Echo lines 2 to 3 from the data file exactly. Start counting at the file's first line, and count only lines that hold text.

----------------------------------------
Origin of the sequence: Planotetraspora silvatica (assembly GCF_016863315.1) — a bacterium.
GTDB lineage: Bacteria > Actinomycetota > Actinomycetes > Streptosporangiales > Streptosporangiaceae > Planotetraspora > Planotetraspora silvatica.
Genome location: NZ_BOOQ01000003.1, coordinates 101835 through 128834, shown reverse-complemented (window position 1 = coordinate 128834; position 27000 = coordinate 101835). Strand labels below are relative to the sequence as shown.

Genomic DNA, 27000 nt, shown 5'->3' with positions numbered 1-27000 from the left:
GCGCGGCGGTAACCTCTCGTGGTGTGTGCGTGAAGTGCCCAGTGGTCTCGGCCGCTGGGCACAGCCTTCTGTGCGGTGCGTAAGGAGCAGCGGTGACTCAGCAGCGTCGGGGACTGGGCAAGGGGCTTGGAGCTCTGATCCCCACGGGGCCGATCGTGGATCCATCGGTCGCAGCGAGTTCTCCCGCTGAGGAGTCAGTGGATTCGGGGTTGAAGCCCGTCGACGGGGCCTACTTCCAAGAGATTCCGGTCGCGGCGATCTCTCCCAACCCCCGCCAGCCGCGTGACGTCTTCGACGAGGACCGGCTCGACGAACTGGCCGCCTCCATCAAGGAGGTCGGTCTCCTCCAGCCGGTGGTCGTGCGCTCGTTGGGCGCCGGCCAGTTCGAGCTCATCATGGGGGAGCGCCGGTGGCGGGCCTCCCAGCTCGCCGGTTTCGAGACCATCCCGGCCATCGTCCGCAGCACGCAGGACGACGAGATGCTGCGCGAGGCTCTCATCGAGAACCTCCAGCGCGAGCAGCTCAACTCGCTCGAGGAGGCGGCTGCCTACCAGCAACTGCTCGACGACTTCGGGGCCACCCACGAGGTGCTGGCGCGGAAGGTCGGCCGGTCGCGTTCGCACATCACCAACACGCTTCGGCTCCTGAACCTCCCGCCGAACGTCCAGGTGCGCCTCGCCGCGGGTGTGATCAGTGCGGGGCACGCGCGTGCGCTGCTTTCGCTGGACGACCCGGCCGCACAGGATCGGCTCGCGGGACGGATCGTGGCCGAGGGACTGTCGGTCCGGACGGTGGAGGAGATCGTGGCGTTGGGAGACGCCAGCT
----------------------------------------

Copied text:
GTDB lineage: Bacteria > Actinomycetota > Actinomycetes > Streptosporangiales > Streptosporangiaceae > Planotetraspora > Planotetraspora silvatica.
Genome location: NZ_BOOQ01000003.1, coordinates 101835 through 128834, shown reverse-complemented (window position 1 = coordinate 128834; position 27000 = coordinate 101835). Strand labels below are relative to the sequence as shown.